Becoming a Dentist in Pennsylvania - PA
Dentistry is a rewarding, well paid career, and Pennsylvanian dentists are among the best paid in the country. When you’re ready to begin, you’ll find that initially there are many different routes you can take. By following these simple steps, you’ll have a good understanding of how to become a dentist in Pennsylvania, and what lies ahead:
- Dentistry schools are competitive, so do as well as you can in high school and college, making sure to take part in extracurricular activities that will look good on transcripts. Dental school applicants in Pennsylvania need a bachelor’s degree to be considered, usually one in a science-focused or medically relevant discipline.
- Before you can apply to one of the handful of prestigious dental schools in Pennsylvania, you’re required take and pass the DAT, or Dental Admissions Test. There are numerous resources that will help you ace the exam, from guidebooks and simulated tests, to online training programs and seminars.
- Once you’re actually attending a dental school in Pennsylvania, you’ll find that your curriculum is split into two two-year sections. During the first component, you’ll be in the classroom where you’ll learn oral anatomy and health systems, and become familiar with the tools you’ll use to perform your wide range of duties as a dental professional. The second half is spent in a special teaching clinic where you’ll perform everything from teeth cleanings to root canals under the supervision and guidance of licensed dentists licensed to practice in Pennsylvania.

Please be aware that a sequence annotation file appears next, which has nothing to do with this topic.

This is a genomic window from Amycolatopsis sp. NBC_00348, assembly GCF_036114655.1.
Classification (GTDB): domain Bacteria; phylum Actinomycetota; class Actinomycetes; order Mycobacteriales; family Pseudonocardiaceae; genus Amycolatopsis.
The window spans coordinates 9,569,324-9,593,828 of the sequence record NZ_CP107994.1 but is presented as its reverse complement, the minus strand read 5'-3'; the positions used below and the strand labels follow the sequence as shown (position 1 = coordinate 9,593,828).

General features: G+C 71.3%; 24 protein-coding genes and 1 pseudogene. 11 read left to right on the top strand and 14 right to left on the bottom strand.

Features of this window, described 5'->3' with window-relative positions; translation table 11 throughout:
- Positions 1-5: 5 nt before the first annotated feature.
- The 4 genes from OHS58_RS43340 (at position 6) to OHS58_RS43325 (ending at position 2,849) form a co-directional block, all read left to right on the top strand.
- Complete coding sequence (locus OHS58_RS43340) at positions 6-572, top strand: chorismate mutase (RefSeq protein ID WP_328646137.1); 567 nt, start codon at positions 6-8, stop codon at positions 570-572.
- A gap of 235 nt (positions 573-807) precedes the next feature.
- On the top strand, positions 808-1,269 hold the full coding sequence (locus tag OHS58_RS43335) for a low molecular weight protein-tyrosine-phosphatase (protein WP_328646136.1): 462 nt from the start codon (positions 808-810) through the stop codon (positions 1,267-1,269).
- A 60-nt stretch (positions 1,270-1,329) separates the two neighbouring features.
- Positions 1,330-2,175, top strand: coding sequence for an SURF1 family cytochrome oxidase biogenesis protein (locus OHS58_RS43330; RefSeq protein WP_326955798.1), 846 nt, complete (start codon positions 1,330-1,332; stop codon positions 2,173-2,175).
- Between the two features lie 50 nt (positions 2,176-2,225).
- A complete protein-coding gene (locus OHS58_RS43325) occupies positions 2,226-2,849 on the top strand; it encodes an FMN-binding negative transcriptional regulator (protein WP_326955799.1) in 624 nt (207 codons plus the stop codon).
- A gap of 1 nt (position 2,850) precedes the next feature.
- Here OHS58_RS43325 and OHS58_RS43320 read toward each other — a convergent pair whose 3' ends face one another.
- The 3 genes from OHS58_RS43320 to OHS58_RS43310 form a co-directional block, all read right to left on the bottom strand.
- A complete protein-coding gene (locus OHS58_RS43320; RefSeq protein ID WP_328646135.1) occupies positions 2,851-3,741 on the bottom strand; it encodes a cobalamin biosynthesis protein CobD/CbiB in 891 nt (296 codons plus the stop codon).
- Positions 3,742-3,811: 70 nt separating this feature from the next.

- In four years you’ll be nearing the end of your doctorate of dental science degree program. Before you can practice; however, you’ll need to take the national certifying exam known as the NBDE. This test is designed to rigorously test both your knowledge of dentistry and your clinical ability. This exam takes place over the course of three days.
- When you’ve passed the NBDE, you need only to apply for a license from the Pennsylvania board of Dentistry. To stay in good standing, you’ll need to complete 20 continuing education hours every 2 years, and renew your license periodically.